Workshop 1

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Workshop 1 presented by Bryan on Friday, September 6, 2013.

Download the workshop unity package, start a new Unity project, then import the package to view inside Unity.

Discussion Notes

Customize Your Default Template

You can customize the default C# script template. The C# template file is called 81-C# Script-NewBehaviourScript.cs.txt and can be found in C:\Program Files (x86)\Unity\Editor\Data\Resources\ScriptTemplates. A sample template is included with the workshop project materials.

Properties

Inspector properties are just variables declared with the public keyword. I like to keep them at the head of the source code so that they are easier for team mate's to find. Remember to include useful XML comments (see below) so your team mates understand the purpose of the property.

But what if you need a public property that is accessible from other scripts but DOES'T appear in the inspector? Use the [HideInInspector] attribute.

What if you need more control over the accessibility of the property? Use a property with a getter and setter. See Example2.cs.

Documentation

Be sure to XML code comments because they provide the necessary metadata for the code hinting system in MonoDevelop.

Public and Private

Classes, methods, and variables are considered private by default. The Unity style guide recommends avoiding the use of the private keyword and only specifying public where necessary. I recommend that you explicitly use both public and private. By getting in the habit of using both public and private, you will find that you have to make a conscious decision about the scope of your code elements. I feel it also improves code readability.

MonoBehaviour vs. Plain Old Classes

Unity creates all new scripts as MonoBehaviours but sometimes you don't need all the scaffolding and overhead that comes with that. Use MonoBehaviour when you need to script a GameObject, require an Update() loop, need Coroutines, or or need to draw a GUI. Use plain old classes for your utility functions, data structures, and anything that sits outside the normal per-frame update loop.

GameObject, where are you?

On occasion your scripts will need to find another game object within the scene to do that you will one of the Find() methods provided by the GameObject class. Find() is expensive so you should minimize the number of calls to Find() as much as possible. Avoid using Find inside your Update(), FixedUpdate(), and OnGui loops as this will kill performance.

Most Unity examples show you how to find a GameObject by name but you can also find them by type. Searching by type has advantages:

  • The compiler can check the name at compile time avoiding runtime errors.
  • If you need to change the name of the type, you can use the refactoring capability of MonoDevelop to intelligently update all references to the type name. You can't do this as easily for strings - sure, you can do a global search and replace, but that leads to erroneously changing partial matches and comment words which should have been excluded from the search.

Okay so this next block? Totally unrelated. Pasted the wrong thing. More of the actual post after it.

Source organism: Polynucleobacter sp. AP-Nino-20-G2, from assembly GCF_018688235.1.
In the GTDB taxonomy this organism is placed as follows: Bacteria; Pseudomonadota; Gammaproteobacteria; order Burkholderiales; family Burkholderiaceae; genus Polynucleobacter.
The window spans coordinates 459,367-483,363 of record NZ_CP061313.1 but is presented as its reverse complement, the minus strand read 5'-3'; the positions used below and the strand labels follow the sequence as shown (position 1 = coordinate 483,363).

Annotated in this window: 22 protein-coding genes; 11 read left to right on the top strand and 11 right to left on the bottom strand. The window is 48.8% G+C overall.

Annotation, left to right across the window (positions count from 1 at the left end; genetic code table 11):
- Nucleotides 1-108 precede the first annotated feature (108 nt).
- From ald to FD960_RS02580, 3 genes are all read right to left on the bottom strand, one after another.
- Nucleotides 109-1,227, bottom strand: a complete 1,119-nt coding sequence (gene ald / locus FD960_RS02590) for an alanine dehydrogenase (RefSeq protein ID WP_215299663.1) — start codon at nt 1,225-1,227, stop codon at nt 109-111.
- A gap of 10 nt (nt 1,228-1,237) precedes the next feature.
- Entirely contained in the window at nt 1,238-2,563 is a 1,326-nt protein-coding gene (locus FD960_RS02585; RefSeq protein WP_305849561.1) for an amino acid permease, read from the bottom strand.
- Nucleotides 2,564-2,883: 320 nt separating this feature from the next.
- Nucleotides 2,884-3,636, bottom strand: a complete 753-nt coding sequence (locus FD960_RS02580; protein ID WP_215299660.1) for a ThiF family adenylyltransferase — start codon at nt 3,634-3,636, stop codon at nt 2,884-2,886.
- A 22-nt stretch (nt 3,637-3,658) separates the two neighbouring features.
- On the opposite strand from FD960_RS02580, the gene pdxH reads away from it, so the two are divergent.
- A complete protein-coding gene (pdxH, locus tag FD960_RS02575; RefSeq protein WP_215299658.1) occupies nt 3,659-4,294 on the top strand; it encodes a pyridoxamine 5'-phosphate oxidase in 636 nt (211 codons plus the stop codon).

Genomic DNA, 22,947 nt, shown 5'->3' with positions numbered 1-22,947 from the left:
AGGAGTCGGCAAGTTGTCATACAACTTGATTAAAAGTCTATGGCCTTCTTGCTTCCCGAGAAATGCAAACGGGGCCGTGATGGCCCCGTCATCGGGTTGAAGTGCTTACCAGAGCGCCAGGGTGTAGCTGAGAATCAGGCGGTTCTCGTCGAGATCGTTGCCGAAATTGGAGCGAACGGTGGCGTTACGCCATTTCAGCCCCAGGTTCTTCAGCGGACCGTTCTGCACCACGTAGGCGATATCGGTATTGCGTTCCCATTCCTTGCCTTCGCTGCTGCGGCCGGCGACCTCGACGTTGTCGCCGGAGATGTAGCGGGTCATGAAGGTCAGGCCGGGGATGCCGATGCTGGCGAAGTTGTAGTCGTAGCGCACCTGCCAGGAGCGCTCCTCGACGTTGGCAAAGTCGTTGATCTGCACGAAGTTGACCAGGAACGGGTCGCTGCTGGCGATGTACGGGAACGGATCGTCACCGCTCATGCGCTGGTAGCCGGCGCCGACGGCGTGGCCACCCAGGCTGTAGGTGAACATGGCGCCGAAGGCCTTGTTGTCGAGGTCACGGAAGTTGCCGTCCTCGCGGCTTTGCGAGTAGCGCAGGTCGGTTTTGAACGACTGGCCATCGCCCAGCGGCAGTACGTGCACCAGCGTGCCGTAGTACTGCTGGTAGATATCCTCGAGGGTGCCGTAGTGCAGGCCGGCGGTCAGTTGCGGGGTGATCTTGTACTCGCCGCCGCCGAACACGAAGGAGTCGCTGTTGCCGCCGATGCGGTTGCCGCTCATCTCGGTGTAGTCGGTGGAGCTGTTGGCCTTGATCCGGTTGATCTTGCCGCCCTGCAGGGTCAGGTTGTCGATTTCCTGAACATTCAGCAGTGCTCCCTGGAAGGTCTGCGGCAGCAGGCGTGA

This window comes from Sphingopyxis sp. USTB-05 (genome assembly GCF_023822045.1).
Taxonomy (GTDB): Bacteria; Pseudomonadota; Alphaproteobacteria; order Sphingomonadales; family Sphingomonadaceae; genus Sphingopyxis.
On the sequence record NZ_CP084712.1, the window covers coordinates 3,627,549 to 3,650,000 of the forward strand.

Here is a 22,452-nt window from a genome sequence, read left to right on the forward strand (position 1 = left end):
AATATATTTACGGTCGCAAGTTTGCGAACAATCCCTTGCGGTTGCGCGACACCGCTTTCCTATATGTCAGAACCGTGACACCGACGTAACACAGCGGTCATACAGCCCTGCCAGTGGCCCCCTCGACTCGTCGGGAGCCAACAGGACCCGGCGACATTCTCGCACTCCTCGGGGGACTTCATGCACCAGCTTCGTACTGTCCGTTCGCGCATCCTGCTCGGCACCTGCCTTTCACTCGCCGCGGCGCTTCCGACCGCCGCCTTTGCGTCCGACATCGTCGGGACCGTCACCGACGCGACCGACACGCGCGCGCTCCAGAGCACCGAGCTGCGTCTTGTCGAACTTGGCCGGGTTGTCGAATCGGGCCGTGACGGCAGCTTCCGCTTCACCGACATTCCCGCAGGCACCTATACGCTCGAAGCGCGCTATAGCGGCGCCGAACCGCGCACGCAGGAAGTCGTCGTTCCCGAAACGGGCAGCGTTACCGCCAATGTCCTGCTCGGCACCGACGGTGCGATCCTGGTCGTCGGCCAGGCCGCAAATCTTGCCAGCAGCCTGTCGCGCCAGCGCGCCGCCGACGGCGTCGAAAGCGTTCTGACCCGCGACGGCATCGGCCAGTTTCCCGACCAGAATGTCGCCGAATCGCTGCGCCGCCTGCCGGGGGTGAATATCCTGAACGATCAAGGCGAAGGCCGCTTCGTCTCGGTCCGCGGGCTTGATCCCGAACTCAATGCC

• Finding objects by type puts the power in the hands of the programmer. You don't have to worry about your level designer changing the name of an object and forgetting to tell you. Even if someone changes the name of an object, the compiler will catch the error.

Embrace and Extend

Extend the MonoBehaviour class whenever you have shared functionality across different types. For example, your game has several different types of enemies all of which have Health, Strength, and Speed properties. Extend the MonoBehaviour class as type Enemy and from there you can create Orc, Goblin, and Kobald without having to repeat work. You can make updates in one place, the Enemy class, and you get the added benefit of being able to find all enemies within a scene by doing a GameObject.FindObjectsOfType(typeof(Enemy)).

Avoid Null Reference Exceptions

Avoid null reference exceptions by checking for null before referencing an object. Improperly handled null references can lead to unpredictable runtime behavior. Remember, null in and of itself is not an error, it's a valid value often returned by a property or method when the requested object does not exist.

Avoid chaining possible null references like:

GameObject.Find("Boss").GetComponent("Weapon").transform.position.set(0,0,0);

Think Outside the Box

C# is a fully featured modern programming language. Leverage the full power the .NET 2.0 Framework gives you.

Make use of dynamic data structures provided by System.Collections.Generic such as List<T> and Dictionary<T,U>. Dynamic data structures can grow and shrink with little cost whereas array resize operations are quite expensive. Plus you can LINQ operations on them... huh? Look it up: Introduction to LINQ



Always feel free to stop by my office if you have questions.

Bryan (bm3n@andrew.cmu.edu) Room 3109 (by Optimus Prime)